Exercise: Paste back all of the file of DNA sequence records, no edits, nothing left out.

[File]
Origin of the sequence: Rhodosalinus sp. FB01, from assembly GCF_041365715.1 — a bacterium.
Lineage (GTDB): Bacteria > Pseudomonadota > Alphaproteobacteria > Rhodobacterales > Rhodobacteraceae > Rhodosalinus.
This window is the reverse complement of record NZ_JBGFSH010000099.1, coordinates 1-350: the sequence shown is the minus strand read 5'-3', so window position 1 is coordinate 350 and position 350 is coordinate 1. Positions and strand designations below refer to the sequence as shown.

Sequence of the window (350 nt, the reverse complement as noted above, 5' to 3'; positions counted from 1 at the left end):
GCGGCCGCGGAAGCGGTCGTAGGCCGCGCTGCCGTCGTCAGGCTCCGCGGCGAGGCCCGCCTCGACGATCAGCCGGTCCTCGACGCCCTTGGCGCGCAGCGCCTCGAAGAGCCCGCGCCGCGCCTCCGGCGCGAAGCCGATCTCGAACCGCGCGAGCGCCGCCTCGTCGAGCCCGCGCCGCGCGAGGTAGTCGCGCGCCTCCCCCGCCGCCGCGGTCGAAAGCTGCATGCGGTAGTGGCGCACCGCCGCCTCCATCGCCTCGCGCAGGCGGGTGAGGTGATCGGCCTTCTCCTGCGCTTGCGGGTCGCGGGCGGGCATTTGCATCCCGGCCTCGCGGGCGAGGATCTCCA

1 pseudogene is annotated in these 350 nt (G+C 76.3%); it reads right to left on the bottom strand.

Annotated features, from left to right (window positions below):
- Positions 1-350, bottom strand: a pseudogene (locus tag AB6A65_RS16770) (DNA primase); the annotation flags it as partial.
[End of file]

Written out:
Origin of the sequence: Rhodosalinus sp. FB01, from assembly GCF_041365715.1 — a bacterium.
Lineage (GTDB): Bacteria > Pseudomonadota > Alphaproteobacteria > Rhodobacterales > Rhodobacteraceae > Rhodosalinus.
This window is the reverse complement of record NZ_JBGFSH010000099.1, coordinates 1-350: the sequence shown is the minus strand read 5'-3', so window position 1 is coordinate 350 and position 350 is coordinate 1. Positions and strand designations below refer to the sequence as shown.

Sequence of the window (350 nt, the reverse complement as noted above, 5' to 3'; positions counted from 1 at the left end):
GCGGCCGCGGAAGCGGTCGTAGGCCGCGCTGCCGTCGTCAGGCTCCGCGGCGAGGCCCGCCTCGACGATCAGCCGGTCCTCGACGCCCTTGGCGCGCAGCGCCTCGAAGAGCCCGCGCCGCGCCTCCGGCGCGAAGCCGATCTCGAACCGCGCGAGCGCCGCCTCGTCGAGCCCGCGCCGCGCGAGGTAGTCGCGCGCCTCCCCCGCCGCCGCGGTCGAAAGCTGCATGCGGTAGTGGCGCACCGCCGCCTCCATCGCCTCGCGCAGGCGGGTGAGGTGATCGGCCTTCTCCTGCGCTTGCGGGTCGCGGGCGGGCATTTGCATCCCGGCCTCGCGGGCGAGGATCTCCA

1 pseudogene is annotated in these 350 nt (G+C 76.3%); it reads right to left on the bottom strand.

Annotated features, from left to right (window positions below):
- Positions 1-350, bottom strand: a pseudogene (locus tag AB6A65_RS16770) (DNA primase); the annotation flags it as partial.